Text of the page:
This alternative therapy employs vitamins, minerals, and amino acids to create optimum nutritional content for the body, as well as the right environment and equilibrium. Like most alternative medicine techniques, orthomolecular medicine targets a wide range of conditions. [depression, bipolar, adhd, schizophrenia, add, addiction, alcoholism, drug addiction…]
Orthomolecular medicine was developed by Linus Pauling, Ph.D., winner of two Nobel prizes, in 1968. It is designed to enable individuals to reach the apex of health and the peak of their performance by utilizing only naturally occurring substances (e.g. vitamins, minerals, enzymes, trace elements, co-enzymes). The proper balance of these substances in the body is the key to reaching physical, mental, and emotional health and stability. Orthomolecular medicine can be used therapeutically to treat diseases such as cancer and AIDS, or preventatively to impede the progress of degenerative disease and aging. When all is said and done, however, the main objective of orthomolecular medicine is to help the patient reach an optimal level of health; his or her self-esteem will probably improve in the process.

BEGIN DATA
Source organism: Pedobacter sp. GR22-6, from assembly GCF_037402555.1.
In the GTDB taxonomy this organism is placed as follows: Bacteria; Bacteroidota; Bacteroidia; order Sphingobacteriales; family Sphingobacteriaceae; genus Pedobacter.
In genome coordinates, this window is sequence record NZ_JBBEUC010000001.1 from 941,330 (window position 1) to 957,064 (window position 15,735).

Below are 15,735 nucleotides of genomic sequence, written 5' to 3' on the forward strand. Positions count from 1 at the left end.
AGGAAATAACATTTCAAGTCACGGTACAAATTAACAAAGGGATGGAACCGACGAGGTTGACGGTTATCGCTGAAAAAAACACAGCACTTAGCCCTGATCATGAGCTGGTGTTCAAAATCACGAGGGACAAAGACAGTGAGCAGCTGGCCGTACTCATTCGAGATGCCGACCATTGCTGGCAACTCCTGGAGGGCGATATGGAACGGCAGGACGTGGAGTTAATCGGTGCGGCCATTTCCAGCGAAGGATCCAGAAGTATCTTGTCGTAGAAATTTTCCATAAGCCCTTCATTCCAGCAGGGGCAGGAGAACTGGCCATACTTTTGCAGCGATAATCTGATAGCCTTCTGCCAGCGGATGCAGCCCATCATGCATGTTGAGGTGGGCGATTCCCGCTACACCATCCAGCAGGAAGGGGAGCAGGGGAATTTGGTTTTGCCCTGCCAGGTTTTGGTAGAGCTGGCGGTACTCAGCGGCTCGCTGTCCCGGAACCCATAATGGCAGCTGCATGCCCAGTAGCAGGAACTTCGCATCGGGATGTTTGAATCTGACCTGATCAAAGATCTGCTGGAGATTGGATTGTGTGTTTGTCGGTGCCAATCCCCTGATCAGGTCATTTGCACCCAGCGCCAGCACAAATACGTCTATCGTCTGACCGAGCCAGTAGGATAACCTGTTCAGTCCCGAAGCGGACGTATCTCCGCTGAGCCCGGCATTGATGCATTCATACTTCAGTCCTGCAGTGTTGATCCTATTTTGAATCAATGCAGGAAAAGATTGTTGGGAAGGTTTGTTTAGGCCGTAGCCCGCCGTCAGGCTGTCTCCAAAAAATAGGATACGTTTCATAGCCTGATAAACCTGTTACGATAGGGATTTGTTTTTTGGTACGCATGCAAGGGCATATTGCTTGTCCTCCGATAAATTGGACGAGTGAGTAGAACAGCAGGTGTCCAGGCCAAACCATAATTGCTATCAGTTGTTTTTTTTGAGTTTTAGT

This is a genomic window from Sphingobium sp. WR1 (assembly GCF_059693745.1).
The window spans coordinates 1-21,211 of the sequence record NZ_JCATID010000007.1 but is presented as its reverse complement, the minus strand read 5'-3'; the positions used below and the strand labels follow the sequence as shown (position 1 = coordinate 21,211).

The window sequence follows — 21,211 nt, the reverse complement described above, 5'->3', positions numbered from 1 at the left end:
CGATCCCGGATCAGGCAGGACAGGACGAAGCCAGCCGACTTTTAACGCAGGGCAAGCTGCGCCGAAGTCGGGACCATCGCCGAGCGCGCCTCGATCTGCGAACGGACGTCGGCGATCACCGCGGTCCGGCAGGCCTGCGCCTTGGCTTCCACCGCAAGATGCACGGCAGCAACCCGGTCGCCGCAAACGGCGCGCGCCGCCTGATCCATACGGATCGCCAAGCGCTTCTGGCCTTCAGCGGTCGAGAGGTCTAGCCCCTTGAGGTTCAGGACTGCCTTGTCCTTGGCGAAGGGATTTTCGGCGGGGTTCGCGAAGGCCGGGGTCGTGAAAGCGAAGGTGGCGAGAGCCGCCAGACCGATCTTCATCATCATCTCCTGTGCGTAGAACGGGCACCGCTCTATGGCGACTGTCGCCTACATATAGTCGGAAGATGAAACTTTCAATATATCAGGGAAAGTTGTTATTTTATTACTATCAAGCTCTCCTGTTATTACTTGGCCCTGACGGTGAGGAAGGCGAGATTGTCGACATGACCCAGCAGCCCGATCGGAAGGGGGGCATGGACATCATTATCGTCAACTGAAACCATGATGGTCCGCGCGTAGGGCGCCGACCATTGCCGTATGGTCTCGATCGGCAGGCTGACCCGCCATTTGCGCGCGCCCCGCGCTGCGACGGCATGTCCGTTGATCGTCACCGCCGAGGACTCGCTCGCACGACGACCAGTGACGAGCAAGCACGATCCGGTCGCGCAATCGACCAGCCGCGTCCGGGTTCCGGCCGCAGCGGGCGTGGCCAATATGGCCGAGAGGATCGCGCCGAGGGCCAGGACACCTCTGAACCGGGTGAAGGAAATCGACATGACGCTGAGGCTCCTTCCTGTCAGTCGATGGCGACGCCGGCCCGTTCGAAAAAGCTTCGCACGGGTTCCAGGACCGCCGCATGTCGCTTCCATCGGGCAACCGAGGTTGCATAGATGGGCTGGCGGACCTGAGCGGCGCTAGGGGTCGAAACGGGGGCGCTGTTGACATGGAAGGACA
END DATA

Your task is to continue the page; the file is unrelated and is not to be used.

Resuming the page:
Although orthomolecular medicine did not fully develop into a therapy until the late 1960’s when Pauling coined the term “orthomolecular,” the premise behind this practice originated in the 1920’s, when vitamins and minerals were first used to treat illnesses unrelated to nutrient deficiency. It was discovered that vitamin A could prevent childhood deaths from infectious illness, and that heart arrhythmia (irregular heartbeat) could be stopped by dosages of magnesium. Hard scientific evidence supporting nutritional therapy did not emerge, however, until the 1950’s, when Abram Hoffer, M.D., and Humphrey Osmond, M.D., began treating schizophrenics with high doses of vitamin B3 (niacin). As a consequence of their studies, it was revealed that niacin, in combination with other medical treatments, could double the number of recoveries in a one-year period.